Contrary to what some headlines said, Josh Rosen didn't fire a shot at Alabama
I often get frustrated when athletes say they’re taken out of context.
More times than not, they aren’t. They might not have thought they said what they said, but they use the “taken out of context” excuse as a way to cover their tracks.
Still, every once in a while, it can happen. A little excerpt from a story can make for a big headline for aggregators. Unfortunately, it’s the way media works in the 21st century.
And unfortunately, that was the byproduct of the Josh Rosen story.
Bleacher Report’s Matt Hayes did an insightful Q&A with the outspoken UCLA quarterback. If you haven’t read it yet, go do it. Whether you agree with Rosen’s comments or not, Hayes’ interview shed some light on the topic of being a student-athlete in today’s world of college football.
Hayes could’ve easily decided to take a few snippets from that interview, turn it into a headline-grabby story and deal with possible backlash of taking Rosen’s comments out of context.
Hayes didn’t do that. Instead, aggregators did.
After all, Rosen said “raise the SAT requirement at Alabama and see what kind of team they have.” Headline. Click.
If you just searched “Josh Rosen” you might find tweets like this:
Rosen, however, wasn’t taking a shot at Alabama at all. If anything, he gave Alabama respect by using it as the standard program for which the college football model is based on.
Here’s the interaction with Hayes that led to that quote:
Rosen: Don’t get me started. I love school, but it’s hard. It’s cool because we’re learning more applicable stuff in my major (Economics) — not just the prerequisite stuff that’s designed to filter out people. But football really dents my ability to take some classes that I need. There are a bunch of classes that are only offered one time. There was a class this spring I had to take, but there was a conflict with spring football, so…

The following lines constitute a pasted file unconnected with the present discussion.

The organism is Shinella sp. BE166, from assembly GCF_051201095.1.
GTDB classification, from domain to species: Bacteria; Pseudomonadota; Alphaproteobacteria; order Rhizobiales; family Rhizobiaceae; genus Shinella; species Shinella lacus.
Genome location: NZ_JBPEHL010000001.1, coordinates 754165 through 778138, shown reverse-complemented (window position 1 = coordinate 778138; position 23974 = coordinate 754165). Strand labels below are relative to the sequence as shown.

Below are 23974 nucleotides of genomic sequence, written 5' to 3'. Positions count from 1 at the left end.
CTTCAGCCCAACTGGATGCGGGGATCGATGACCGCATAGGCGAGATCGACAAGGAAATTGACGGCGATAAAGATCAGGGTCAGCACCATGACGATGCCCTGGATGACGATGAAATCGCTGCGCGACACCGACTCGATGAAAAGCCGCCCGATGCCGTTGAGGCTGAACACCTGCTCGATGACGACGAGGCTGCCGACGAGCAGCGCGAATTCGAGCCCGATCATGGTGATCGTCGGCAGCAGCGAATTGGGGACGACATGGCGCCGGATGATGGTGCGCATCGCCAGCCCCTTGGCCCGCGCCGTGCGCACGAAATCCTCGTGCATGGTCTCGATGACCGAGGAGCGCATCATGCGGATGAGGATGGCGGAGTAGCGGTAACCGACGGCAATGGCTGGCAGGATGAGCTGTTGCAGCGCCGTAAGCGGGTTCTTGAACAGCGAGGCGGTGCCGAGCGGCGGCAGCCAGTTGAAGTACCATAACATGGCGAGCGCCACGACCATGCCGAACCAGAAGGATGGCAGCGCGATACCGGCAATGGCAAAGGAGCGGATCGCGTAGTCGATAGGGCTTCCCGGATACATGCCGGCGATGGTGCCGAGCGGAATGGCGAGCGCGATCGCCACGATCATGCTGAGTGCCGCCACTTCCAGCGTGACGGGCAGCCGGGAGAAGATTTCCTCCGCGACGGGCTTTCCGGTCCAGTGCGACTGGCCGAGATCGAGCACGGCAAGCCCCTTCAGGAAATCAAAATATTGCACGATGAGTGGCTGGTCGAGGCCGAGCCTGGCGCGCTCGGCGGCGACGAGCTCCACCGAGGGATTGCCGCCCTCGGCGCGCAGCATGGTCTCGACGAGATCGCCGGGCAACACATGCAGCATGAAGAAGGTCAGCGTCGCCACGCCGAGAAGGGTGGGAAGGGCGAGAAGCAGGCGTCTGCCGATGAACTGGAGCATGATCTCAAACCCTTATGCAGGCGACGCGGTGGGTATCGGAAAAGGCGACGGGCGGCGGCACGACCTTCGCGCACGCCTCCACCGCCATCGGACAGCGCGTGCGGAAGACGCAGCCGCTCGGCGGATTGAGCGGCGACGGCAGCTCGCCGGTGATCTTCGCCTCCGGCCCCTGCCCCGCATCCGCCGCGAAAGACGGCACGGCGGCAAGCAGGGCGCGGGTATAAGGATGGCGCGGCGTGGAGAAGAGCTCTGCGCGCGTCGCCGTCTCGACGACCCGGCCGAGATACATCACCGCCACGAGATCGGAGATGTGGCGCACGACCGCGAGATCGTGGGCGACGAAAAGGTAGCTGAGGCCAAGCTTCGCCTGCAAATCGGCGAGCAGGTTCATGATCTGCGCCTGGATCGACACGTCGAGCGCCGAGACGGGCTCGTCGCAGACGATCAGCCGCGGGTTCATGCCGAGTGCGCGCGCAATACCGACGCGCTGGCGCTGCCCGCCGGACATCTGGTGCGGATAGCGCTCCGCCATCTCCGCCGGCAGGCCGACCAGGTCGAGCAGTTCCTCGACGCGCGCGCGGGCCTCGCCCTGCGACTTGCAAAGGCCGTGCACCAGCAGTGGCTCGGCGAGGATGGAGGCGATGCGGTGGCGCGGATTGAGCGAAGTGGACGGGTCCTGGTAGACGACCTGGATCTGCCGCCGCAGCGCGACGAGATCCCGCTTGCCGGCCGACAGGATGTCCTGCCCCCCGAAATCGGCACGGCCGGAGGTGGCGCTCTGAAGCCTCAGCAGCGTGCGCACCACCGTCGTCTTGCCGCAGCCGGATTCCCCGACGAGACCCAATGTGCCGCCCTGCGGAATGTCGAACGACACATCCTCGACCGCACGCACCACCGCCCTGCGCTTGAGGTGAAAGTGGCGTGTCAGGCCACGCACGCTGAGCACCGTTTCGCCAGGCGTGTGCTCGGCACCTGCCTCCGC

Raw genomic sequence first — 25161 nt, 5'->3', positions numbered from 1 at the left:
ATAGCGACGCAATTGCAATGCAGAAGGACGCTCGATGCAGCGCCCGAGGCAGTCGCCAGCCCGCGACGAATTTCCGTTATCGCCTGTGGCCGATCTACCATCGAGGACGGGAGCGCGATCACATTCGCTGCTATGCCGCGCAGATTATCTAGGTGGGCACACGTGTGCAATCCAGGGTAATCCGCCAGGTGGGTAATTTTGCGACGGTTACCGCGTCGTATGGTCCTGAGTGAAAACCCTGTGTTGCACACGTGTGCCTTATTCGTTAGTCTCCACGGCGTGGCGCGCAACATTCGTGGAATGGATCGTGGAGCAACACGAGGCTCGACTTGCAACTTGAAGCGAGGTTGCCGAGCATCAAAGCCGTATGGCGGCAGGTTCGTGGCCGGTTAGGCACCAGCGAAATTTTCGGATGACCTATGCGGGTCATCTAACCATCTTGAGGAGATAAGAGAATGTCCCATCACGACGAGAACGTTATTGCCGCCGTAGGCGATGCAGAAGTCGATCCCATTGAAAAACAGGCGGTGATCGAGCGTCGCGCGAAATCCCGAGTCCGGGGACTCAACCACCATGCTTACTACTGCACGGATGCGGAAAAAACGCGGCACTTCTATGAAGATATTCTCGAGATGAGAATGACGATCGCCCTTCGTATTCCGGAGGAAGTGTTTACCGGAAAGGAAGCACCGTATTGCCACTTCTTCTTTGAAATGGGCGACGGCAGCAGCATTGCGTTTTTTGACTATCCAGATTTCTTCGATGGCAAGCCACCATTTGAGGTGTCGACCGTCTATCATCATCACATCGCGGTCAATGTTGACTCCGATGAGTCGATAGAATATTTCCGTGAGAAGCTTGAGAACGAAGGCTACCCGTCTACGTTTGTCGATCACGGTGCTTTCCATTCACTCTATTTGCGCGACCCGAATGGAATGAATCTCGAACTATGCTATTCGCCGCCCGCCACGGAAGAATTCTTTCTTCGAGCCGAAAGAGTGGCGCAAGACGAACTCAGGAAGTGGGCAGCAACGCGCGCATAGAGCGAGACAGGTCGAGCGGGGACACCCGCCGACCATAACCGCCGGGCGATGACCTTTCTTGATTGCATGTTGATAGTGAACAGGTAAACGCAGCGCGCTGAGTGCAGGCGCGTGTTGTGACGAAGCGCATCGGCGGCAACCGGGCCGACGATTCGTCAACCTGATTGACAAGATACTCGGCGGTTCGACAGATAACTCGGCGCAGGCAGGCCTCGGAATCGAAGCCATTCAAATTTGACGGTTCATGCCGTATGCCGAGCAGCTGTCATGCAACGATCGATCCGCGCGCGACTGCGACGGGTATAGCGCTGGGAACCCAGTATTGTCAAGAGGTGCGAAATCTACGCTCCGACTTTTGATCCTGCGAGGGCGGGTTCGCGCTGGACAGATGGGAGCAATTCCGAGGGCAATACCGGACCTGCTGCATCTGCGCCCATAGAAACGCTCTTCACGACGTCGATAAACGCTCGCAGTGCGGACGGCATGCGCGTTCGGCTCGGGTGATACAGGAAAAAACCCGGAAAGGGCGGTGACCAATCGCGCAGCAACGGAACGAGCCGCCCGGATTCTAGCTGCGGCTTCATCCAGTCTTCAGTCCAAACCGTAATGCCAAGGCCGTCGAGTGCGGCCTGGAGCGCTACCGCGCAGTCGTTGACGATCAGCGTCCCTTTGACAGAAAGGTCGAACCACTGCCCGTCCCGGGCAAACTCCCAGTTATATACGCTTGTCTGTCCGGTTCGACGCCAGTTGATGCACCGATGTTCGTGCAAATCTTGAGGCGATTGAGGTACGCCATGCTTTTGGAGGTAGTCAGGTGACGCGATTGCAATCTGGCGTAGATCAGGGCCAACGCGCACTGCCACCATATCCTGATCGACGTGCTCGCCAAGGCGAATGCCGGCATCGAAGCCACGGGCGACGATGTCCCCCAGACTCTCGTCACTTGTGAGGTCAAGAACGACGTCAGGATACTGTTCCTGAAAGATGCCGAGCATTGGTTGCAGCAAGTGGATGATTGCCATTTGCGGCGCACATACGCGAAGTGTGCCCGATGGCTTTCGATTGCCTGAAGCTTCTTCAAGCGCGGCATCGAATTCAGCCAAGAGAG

B/R: So football wins out?
Rosen: Well, you can say that.
B/R: So that’s reality for student-athletes playing at a major university?
Rosen: I didn’t say that, you did. (Laughs.) Look, football and school don’t go together. They just don’t. Trying to do both is like trying to do two full-time jobs. There are guys who have no business being in school, but they’re here because this is the path to the NFL. There’s no other way. Then there’s the other side that says raise the SAT eligibility requirements. OK, raise the SAT requirement at Alabama and see what kind of team they have. You lose athletes and then the product on the field suffers.
Rosen’s point wasn’t that Alabama has a dumb football team. Taken out of context, though, that’s what aggregators made it sound like.
His point was that he believes some college football players are being set up to fail under the current NCAA model. Rosen believes that by having low SAT requirements, certain schools are accepting kids that are there just to play football. Just because they can be accepted into that school doesn’t mean they can handle what Rosen called two full-time jobs.
He’s not even saying that football players are dumb. He’s advocating for change to a model that he believes pretends to be all about the student-athlete when it’s putting nearly impossible circumstances on kids who aren’t prepared to handle them.
Whether you believe what Rosen said is up to you. Just don’t be a headline consumer. Read the full story. Understand Alabama wasn’t at the center of it before you fire off some anti-Rosen/anti-UCLA/anti-millennial comment on social media.
It would’ve been easy for us at Saturday Down South to read Rosen’s comments, rip off the Alabama quote and put it in a headline (we didn’t). Shoot, it was easy enough for ESPN and The Big Lead to do it. Anyone could’ve done it.
Well, anyone with an editorial team.
@MattHayesCFB Matt, we just emailed you. Is there any audio from the Rosen article? Thank you!
— FOX Sports Desk (@FOXSportsDesk) August 8, 2017